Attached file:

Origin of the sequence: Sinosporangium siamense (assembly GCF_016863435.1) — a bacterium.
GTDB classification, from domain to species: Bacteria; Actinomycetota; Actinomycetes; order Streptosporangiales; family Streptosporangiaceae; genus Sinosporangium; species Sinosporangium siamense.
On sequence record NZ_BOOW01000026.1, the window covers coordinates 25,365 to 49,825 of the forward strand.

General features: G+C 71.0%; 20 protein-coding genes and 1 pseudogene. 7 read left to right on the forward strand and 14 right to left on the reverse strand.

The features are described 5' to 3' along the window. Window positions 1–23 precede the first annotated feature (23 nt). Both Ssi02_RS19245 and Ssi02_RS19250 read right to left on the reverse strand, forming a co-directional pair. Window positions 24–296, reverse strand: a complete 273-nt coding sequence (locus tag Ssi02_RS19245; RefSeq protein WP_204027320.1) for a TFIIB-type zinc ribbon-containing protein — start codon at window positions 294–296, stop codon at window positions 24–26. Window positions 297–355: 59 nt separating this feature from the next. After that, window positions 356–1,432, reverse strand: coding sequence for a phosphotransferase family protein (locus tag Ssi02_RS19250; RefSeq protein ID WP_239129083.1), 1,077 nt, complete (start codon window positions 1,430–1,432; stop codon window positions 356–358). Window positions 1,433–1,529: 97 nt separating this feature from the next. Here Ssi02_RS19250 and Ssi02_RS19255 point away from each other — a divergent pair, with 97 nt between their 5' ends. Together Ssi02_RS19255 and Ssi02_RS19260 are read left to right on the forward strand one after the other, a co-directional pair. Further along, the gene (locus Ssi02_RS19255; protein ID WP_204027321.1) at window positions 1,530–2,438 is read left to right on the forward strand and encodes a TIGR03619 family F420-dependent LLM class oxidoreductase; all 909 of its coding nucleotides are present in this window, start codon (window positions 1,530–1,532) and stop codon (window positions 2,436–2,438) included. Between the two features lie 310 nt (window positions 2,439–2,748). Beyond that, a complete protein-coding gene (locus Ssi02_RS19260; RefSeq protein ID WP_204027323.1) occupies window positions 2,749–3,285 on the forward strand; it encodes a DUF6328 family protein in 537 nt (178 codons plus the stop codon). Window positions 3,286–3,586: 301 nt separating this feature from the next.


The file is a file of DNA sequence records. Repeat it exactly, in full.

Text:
Origin of the sequence: Sinosporangium siamense (assembly GCF_016863435.1) — a bacterium.
GTDB classification, from domain to species: Bacteria; Actinomycetota; Actinomycetes; order Streptosporangiales; family Streptosporangiaceae; genus Sinosporangium; species Sinosporangium siamense.
On sequence record NZ_BOOW01000026.1, the window covers coordinates 25,365 to 49,825 of the forward strand.

General features: G+C 71.0%; 20 protein-coding genes and 1 pseudogene. 7 read left to right on the forward strand and 14 right to left on the reverse strand.

The features are described 5' to 3' along the window. Window positions 1–23 precede the first annotated feature (23 nt). Both Ssi02_RS19245 and Ssi02_RS19250 read right to left on the reverse strand, forming a co-directional pair. Window positions 24–296, reverse strand: a complete 273-nt coding sequence (locus tag Ssi02_RS19245; RefSeq protein WP_204027320.1) for a TFIIB-type zinc ribbon-containing protein — start codon at window positions 294–296, stop codon at window positions 24–26. Window positions 297–355: 59 nt separating this feature from the next. After that, window positions 356–1,432, reverse strand: coding sequence for a phosphotransferase family protein (locus tag Ssi02_RS19250; RefSeq protein ID WP_239129083.1), 1,077 nt, complete (start codon window positions 1,430–1,432; stop codon window positions 356–358). Window positions 1,433–1,529: 97 nt separating this feature from the next. Here Ssi02_RS19250 and Ssi02_RS19255 point away from each other — a divergent pair, with 97 nt between their 5' ends. Together Ssi02_RS19255 and Ssi02_RS19260 are read left to right on the forward strand one after the other, a co-directional pair. Further along, the gene (locus Ssi02_RS19255; protein ID WP_204027321.1) at window positions 1,530–2,438 is read left to right on the forward strand and encodes a TIGR03619 family F420-dependent LLM class oxidoreductase; all 909 of its coding nucleotides are present in this window, start codon (window positions 1,530–1,532) and stop codon (window positions 2,436–2,438) included. Between the two features lie 310 nt (window positions 2,439–2,748). Beyond that, a complete protein-coding gene (locus Ssi02_RS19260; RefSeq protein ID WP_204027323.1) occupies window positions 2,749–3,285 on the forward strand; it encodes a DUF6328 family protein in 537 nt (178 codons plus the stop codon). Window positions 3,286–3,586: 301 nt separating this feature from the next.